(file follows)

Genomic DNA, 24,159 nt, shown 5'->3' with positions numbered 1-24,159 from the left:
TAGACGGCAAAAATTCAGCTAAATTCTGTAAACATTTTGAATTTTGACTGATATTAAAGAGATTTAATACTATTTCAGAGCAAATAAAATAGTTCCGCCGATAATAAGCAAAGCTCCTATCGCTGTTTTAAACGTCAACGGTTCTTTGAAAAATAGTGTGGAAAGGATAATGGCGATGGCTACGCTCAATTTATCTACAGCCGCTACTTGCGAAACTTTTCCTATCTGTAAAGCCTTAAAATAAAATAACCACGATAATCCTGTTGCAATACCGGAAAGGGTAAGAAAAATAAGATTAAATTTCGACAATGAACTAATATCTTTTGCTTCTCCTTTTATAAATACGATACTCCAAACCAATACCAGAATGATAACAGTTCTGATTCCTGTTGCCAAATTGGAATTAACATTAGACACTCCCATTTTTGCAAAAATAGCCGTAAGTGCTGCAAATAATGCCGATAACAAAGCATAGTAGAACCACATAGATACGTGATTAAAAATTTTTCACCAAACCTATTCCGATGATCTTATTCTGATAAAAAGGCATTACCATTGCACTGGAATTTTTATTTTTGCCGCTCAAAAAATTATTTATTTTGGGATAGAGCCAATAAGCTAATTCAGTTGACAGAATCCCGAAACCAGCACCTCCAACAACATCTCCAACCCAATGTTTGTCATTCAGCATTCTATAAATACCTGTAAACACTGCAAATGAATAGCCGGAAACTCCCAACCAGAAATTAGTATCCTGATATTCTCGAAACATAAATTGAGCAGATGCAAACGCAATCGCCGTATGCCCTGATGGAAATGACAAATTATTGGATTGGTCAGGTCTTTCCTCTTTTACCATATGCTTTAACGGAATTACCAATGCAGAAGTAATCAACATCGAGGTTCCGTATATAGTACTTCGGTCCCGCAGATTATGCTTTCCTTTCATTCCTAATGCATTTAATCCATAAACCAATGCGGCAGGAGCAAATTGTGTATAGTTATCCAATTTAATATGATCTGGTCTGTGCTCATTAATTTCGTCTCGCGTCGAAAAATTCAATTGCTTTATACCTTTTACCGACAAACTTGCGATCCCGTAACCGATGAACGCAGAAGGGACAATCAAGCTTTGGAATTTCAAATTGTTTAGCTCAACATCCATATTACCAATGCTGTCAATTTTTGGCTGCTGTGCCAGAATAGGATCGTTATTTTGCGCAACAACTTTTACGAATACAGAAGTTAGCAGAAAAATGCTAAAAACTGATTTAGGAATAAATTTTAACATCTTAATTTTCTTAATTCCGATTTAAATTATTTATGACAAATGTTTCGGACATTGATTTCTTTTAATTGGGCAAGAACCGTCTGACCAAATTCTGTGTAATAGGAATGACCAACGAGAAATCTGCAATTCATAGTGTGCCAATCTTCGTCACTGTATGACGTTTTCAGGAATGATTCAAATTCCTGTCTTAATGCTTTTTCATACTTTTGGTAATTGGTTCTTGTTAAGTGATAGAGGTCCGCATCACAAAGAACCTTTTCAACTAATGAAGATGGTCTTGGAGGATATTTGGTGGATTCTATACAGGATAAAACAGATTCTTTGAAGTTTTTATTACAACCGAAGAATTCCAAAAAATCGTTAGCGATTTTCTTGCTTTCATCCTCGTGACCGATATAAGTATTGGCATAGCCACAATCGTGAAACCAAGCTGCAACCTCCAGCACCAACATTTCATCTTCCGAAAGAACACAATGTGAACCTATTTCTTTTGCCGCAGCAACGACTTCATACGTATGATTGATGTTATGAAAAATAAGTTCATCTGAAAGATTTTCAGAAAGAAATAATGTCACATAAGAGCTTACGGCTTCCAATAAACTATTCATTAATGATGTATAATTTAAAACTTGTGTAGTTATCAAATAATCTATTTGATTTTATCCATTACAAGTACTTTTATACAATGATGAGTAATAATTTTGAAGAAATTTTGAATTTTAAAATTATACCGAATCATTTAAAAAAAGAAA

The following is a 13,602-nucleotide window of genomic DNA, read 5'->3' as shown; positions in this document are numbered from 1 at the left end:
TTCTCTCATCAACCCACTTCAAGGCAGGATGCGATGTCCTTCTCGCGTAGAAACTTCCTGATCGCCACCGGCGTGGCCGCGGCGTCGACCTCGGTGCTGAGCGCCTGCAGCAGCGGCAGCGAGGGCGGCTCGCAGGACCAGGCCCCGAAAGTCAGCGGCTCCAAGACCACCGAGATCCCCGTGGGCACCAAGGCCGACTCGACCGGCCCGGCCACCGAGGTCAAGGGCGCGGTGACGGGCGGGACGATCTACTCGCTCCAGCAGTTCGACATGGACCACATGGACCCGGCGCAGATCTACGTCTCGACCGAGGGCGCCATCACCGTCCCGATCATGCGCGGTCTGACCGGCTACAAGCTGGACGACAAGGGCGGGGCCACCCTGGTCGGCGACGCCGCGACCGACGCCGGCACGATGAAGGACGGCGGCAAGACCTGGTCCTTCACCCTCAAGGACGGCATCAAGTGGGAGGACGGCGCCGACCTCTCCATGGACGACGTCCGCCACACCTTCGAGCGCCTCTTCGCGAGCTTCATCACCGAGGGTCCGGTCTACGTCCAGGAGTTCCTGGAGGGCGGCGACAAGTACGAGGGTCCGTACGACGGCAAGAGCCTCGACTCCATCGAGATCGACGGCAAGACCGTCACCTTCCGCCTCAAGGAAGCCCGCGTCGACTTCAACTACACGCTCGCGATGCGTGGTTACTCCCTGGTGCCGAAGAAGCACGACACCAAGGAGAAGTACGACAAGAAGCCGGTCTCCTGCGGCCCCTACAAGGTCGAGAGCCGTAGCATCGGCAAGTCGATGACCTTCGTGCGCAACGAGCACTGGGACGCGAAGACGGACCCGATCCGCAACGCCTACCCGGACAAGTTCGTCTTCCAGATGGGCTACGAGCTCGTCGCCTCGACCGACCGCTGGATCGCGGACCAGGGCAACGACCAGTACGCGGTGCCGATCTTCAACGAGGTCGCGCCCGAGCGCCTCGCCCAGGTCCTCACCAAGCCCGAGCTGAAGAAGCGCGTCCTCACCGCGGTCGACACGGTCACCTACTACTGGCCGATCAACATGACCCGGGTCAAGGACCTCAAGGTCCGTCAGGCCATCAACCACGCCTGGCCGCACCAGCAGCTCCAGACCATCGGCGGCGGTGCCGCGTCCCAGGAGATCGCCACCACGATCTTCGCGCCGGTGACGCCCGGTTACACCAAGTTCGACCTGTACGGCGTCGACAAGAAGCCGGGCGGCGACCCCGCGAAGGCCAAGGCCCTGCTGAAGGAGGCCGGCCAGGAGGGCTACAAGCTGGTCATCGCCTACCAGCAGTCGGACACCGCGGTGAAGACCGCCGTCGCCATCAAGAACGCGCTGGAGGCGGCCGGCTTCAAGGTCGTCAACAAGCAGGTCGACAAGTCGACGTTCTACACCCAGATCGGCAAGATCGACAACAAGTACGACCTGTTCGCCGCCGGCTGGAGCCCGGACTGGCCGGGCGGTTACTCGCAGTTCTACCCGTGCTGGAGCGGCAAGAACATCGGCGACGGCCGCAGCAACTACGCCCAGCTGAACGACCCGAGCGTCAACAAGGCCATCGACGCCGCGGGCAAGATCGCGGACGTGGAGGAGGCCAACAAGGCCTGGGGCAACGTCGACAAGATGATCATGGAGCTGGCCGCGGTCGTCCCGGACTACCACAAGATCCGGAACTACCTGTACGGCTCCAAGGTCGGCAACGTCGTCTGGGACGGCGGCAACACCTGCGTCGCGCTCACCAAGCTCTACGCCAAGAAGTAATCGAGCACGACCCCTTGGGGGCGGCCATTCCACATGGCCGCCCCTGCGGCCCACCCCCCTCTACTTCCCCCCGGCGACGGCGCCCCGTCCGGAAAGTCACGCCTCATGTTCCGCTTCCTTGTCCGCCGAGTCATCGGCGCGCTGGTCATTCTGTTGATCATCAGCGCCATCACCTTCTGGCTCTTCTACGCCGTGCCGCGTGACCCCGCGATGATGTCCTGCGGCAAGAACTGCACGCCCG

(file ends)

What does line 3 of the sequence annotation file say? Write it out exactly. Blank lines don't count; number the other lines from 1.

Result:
The following is a 13,602-nucleotide window of genomic DNA, read 5'->3' as shown; positions in this document are numbered from 1 at the left end: